dones of Guatemala, and the Mayas of Yucatan, who were probably much more nearly affiliated to the Nahuatls of Mexico than the Lencas. o We reached the top of the dividing range, and now left the main road, talking a path to the left, that is very rocky and narrow. We began rapidly to descend, and found an entire change of climate on this side of the range. It had been raining for weeks at Libertad, and everywhere the ground was wet and swampy, but two miles on the other side of the range the ground was quite dry, and so it continued to Juigalpa. Dry gravelly hills, covered with low scrubby bushes and trees, succeeded the damp grassy slopes we had been for hours travelling over. Prickly acacias, nancitos, guayavas, jicaras, were the principal trees, with here and there the tree whose thick coriaceous leaves are used by the natives instead of sandpaper. The beds of the rivers were dry, or at the most contained only stagnant pools of water, until we reached the Juigalpa river, which rises far to the eastward; the north-east trade wind in crossing the great forest that clothes the Atlantic slope of the continent, gives up most of its moisture; and this range, rising about three thousand feet above the sea, intercepts nearly all that remains, so that only occasional showers reach Juigalpa. On one of the low gravelly hills that we passed, not far from the path, we saw a troop of the white-faced monkey (Cebus albifrons) on the ground, amongst low Scattered trees. Their attitudes, some standing up on their hind legs to get a better look at us, others with their backs arched like cats, were amusing. Though quite ready to run away, they stood all quite still, watching us, and looked as if they had been grouped for

Ch. IX.] JUIG ALPA. 157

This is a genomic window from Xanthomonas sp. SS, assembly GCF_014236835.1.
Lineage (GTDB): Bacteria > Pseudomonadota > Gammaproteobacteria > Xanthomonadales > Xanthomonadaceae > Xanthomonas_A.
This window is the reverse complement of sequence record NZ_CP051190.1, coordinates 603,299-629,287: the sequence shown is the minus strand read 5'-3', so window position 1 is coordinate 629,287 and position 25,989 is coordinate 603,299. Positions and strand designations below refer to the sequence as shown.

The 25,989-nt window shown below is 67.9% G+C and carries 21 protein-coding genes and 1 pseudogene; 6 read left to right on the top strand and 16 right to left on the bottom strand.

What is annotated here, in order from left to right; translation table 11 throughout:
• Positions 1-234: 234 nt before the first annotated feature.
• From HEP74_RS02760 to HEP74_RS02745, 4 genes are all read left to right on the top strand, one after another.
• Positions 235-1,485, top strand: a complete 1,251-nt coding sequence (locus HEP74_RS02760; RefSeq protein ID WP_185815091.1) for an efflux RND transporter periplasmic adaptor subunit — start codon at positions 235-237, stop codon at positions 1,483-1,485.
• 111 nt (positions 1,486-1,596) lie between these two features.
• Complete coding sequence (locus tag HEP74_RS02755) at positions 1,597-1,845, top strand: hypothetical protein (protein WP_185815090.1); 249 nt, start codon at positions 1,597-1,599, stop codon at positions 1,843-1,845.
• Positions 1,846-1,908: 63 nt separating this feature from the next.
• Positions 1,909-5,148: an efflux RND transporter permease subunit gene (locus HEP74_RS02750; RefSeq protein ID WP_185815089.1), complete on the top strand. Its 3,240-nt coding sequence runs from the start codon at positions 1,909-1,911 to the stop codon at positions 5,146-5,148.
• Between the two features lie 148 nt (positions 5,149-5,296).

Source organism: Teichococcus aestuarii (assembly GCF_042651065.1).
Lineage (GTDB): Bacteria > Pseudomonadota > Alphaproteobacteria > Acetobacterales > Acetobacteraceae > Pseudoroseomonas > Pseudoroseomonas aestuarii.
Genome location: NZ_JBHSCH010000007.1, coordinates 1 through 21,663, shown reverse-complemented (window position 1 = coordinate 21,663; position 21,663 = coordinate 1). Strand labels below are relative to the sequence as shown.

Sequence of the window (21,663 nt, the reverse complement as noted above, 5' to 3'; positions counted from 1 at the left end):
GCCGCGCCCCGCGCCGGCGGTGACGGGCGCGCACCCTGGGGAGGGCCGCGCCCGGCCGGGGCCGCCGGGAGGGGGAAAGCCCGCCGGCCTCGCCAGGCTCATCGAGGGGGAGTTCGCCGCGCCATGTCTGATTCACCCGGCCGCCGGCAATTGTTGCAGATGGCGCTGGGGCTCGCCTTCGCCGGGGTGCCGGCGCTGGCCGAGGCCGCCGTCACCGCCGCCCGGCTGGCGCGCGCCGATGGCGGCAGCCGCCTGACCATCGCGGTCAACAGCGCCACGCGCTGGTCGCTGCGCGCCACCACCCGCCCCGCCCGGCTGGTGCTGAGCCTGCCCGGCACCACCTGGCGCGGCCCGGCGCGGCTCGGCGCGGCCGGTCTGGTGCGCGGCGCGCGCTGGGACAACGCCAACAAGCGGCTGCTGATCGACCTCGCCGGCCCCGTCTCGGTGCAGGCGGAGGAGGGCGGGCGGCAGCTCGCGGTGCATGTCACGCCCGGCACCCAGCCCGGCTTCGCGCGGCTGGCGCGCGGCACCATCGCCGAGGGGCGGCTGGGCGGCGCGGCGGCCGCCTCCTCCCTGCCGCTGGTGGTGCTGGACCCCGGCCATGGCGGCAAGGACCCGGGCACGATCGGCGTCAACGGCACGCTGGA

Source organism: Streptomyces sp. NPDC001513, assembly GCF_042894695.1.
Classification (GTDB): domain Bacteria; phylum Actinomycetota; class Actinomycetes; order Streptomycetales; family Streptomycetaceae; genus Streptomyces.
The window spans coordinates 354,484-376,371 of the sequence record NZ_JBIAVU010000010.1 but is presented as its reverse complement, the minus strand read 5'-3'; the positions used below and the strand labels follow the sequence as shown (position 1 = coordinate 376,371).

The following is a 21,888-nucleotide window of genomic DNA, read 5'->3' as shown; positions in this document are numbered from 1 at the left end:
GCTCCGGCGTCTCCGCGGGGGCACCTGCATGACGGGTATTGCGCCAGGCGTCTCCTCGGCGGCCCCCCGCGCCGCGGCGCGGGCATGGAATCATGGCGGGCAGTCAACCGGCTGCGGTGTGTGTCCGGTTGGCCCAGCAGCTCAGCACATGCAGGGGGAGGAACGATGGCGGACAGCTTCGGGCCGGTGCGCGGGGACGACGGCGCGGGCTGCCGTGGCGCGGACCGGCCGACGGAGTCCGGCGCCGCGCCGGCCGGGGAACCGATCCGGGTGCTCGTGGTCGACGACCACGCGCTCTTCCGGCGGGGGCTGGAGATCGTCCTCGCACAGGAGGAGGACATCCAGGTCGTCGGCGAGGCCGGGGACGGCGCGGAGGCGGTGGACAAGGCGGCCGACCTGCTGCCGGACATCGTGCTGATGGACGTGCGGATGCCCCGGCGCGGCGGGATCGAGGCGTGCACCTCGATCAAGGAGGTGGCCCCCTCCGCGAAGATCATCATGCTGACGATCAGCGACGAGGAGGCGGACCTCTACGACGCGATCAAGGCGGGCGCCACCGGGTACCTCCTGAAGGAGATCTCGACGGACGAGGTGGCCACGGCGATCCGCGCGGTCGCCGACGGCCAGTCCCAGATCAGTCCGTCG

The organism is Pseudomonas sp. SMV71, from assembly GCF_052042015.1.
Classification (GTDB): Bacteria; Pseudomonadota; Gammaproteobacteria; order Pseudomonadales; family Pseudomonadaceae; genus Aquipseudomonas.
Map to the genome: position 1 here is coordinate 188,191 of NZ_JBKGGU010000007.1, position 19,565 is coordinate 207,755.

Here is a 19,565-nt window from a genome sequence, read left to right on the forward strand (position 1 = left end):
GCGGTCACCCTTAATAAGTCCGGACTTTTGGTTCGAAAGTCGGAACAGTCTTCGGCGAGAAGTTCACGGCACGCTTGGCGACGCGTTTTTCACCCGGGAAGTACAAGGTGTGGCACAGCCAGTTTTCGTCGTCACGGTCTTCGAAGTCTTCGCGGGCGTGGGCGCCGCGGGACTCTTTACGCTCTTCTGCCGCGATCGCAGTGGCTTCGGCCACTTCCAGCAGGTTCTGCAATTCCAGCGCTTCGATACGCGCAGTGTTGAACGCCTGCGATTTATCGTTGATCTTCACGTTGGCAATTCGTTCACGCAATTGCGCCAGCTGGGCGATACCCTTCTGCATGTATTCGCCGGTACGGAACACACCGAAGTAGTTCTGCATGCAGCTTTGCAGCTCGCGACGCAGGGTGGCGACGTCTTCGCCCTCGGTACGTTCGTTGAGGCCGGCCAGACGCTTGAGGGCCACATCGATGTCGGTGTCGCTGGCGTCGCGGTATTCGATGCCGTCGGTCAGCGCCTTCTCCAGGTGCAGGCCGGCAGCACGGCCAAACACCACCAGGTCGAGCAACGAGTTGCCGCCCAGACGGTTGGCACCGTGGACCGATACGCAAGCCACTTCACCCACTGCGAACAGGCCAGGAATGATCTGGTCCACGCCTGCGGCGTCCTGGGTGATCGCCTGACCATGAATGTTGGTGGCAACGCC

a photograph. A few steps towards them sent them scampering off, barking as they went. Soon after this, I got severely stung by a number of small wasps, whose nest I had disturbed in passing under some bushes. About thirty were upon me, but I got off with about half-a-dozen stings, as I managed to kill the rest as they made their way through the hair of my head and beard, for these wasps, having generally to do with animals covered with hair, do not fly at the open face, but at the hair of the head, and push down through it to the skin before they sting. On this and on another occasion on which I was attacked by them, I had not a single sting on the exposed portions of my face, although my hands were stung in killing them in my hair. It is curious to note that the large black wasp that makes its nest under the verandahs of houses and eaves of huts, and has had to deal with man as his principal foe, flies directly at the face when molested. Without further adventure we reached Juigalpa at dusk, and took up our quarters not far from the plaza, in a house where one large room was set apart for the accommodation of travellers. We found we should have to stay for a couple of days before our business was concluded; and whilst waiting for some law papers to be made out, I determined to try to see some of the Indian antiquities in the neighbourhood. We had hard leather stretchers to sleep on, the use of mattresses being almost unknown. Next morning I was up at daylight, and, after getting a cup of coffee and milk, started off on horseback on the lower road towards Acoyapo. This led over undulating savannahs, with grass and jicara trees, and small clumps of low trees and shrubs on stony hillocks. Wild pigeons were very numerous, and their cooings were incessant. On the rocky spots grew spiny cactuses, with flattened pear-shaped joints and scarlet fruit. I reached the Juigalpa river about two miles below the town. Near the crossing it ran between shelving rocky banks, with here and there still reaches and pebbly shores. Shady trees overhung the clear water; and behind were myrtle-leaved shrubs and grassy openings. The morning was yet young, and the banks were vocal with the noises of birds, that chattered, whistled, chirruped, croaked, cooed, warbled, or made discordant cries. I doubt if any other part of the earth's surface could show a greater variety of the feathered tribe. A large brown bittern stood motionless amongst the stones of a rapid portion of the stream, crouching down with his neck and head drawn back close to his body; so that he looked like a brown rock himself. Kingfishers flitted up and down, or dashed into the water with a splashing thud. At a sedgy spot were some jacanas stalking about, and, when disturbed, rising, chattering their displeasure, and showing the lemon yellow of the underside of their wings, contrasting with the deep chocolate brown of the rest of their plumage. Parrots flew past in screaming flocks, or alighted on the trees and nestled together in loving couples, changing their screaming to tender chirrups. Numerous brown and yellow fly-catchers sat on Small dead branches, and darted off every now and then after passing insects. A couple of beautiful mot-mots. (Eumomota superciliaris) made short flights after the larger insects, or sat on the low branches by the riverbank, jerking their curious tails from side to side.